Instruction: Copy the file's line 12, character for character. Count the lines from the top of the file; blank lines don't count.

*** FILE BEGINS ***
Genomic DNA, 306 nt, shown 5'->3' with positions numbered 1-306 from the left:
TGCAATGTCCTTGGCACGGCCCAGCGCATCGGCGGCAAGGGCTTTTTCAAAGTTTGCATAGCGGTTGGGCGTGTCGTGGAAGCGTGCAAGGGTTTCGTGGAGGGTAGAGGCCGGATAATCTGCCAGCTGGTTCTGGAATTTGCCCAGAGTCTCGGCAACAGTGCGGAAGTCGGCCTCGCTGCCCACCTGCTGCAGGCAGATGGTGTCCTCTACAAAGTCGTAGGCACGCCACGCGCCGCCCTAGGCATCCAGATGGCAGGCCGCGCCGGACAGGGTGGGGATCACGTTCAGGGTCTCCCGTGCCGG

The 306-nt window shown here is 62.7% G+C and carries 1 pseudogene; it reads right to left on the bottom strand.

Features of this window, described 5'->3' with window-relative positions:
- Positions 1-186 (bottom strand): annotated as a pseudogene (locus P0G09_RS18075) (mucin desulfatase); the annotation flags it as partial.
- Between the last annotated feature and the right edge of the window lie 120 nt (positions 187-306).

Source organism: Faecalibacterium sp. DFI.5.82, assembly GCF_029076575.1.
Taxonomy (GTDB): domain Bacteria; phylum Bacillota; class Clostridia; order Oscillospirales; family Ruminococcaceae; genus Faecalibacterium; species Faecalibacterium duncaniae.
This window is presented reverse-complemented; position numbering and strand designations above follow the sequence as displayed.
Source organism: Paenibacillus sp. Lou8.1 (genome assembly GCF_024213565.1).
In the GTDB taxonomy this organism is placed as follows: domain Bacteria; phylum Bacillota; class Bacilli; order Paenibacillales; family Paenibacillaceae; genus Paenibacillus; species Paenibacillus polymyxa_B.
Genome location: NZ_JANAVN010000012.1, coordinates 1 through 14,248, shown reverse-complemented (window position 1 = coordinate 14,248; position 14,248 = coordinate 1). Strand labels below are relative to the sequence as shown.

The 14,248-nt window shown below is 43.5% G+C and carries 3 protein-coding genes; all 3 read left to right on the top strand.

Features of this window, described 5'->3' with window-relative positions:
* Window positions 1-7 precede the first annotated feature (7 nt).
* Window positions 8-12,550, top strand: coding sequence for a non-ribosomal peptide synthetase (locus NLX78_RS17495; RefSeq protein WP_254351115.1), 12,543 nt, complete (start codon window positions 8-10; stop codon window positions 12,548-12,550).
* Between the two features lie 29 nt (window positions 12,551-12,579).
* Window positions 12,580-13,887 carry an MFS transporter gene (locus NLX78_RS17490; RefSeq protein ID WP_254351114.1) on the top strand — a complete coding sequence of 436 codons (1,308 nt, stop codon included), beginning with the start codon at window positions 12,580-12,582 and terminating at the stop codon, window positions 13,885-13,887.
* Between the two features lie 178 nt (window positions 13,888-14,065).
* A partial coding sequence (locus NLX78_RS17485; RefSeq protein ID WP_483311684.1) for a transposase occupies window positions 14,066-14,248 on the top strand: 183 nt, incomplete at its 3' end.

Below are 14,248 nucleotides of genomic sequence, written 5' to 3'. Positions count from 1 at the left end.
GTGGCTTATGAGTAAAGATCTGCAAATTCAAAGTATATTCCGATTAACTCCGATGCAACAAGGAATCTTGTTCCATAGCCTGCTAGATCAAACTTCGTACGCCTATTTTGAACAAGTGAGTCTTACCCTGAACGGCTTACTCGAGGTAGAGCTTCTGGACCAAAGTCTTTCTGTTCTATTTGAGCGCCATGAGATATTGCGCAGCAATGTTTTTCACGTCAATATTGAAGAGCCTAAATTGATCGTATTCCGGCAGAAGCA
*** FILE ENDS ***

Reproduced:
Genome location: NZ_JANAVN010000012.1, coordinates 1 through 14,248, shown reverse-complemented (window position 1 = coordinate 14,248; position 14,248 = coordinate 1). Strand labels below are relative to the sequence as shown.